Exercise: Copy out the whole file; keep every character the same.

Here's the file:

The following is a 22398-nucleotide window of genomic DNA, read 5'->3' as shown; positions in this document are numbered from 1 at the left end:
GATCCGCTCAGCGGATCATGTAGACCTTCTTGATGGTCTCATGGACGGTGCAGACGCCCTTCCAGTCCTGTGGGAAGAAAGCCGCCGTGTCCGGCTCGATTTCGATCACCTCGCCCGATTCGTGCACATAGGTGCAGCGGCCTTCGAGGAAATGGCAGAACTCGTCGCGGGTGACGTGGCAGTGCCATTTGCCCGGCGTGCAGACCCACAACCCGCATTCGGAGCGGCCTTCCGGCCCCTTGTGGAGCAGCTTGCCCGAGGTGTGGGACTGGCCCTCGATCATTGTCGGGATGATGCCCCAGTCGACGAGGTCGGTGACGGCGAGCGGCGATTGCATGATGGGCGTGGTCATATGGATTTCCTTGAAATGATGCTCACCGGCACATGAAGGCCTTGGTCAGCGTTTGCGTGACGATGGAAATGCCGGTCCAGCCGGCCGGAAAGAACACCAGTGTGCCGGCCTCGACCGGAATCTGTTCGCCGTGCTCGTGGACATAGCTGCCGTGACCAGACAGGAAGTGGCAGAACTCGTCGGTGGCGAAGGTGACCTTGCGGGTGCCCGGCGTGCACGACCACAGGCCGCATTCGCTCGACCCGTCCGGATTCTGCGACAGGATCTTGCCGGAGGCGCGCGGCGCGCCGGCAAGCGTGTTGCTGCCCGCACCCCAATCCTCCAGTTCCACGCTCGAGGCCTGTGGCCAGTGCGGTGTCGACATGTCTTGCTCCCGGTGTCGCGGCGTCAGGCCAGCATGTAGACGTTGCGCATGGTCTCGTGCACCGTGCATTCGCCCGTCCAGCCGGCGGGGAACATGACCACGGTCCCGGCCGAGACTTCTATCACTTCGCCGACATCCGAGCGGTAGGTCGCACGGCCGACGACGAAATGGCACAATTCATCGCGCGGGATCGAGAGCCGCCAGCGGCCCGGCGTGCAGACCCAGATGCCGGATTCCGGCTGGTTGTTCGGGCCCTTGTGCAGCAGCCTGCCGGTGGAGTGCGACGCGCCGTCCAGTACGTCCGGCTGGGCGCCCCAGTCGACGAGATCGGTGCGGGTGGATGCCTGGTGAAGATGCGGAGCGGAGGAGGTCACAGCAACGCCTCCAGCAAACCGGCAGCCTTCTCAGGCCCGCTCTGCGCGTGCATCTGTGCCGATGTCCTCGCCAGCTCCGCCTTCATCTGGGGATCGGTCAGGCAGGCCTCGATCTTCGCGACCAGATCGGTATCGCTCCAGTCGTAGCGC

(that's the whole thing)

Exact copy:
The following is a 22398-nucleotide window of genomic DNA, read 5'->3' as shown; positions in this document are numbered from 1 at the left end:
GATCCGCTCAGCGGATCATGTAGACCTTCTTGATGGTCTCATGGACGGTGCAGACGCCCTTCCAGTCCTGTGGGAAGAAAGCCGCCGTGTCCGGCTCGATTTCGATCACCTCGCCCGATTCGTGCACATAGGTGCAGCGGCCTTCGAGGAAATGGCAGAACTCGTCGCGGGTGACGTGGCAGTGCCATTTGCCCGGCGTGCAGACCCACAACCCGCATTCGGAGCGGCCTTCCGGCCCCTTGTGGAGCAGCTTGCCCGAGGTGTGGGACTGGCCCTCGATCATTGTCGGGATGATGCCCCAGTCGACGAGGTCGGTGACGGCGAGCGGCGATTGCATGATGGGCGTGGTCATATGGATTTCCTTGAAATGATGCTCACCGGCACATGAAGGCCTTGGTCAGCGTTTGCGTGACGATGGAAATGCCGGTCCAGCCGGCCGGAAAGAACACCAGTGTGCCGGCCTCGACCGGAATCTGTTCGCCGTGCTCGTGGACATAGCTGCCGTGACCAGACAGGAAGTGGCAGAACTCGTCGGTGGCGAAGGTGACCTTGCGGGTGCCCGGCGTGCACGACCACAGGCCGCATTCGCTCGACCCGTCCGGATTCTGCGACAGGATCTTGCCGGAGGCGCGCGGCGCGCCGGCAAGCGTGTTGCTGCCCGCACCCCAATCCTCCAGTTCCACGCTCGAGGCCTGTGGCCAGTGCGGTGTCGACATGTCTTGCTCCCGGTGTCGCGGCGTCAGGCCAGCATGTAGACGTTGCGCATGGTCTCGTGCACCGTGCATTCGCCCGTCCAGCCGGCGGGGAACATGACCACGGTCCCGGCCGAGACTTCTATCACTTCGCCGACATCCGAGCGGTAGGTCGCACGGCCGACGACGAAATGGCACAATTCATCGCGCGGGATCGAGAGCCGCCAGCGGCCCGGCGTGCAGACCCAGATGCCGGATTCCGGCTGGTTGTTCGGGCCCTTGTGCAGCAGCCTGCCGGTGGAGTGCGACGCGCCGTCCAGTACGTCCGGCTGGGCGCCCCAGTCGACGAGATCGGTGCGGGTGGATGCCTGGTGAAGATGCGGAGCGGAGGAGGTCACAGCAACGCCTCCAGCAAACCGGCAGCCTTCTCAGGCCCGCTCTGCGCGTGCATCTGTGCCGATGTCCTCGCCAGCTCCGCCTTCATCTGGGGATCGGTCAGGCAGGCCTCGATCTTCGCGACCAGATCGGTATCGCTCCAGTCGTAGCGC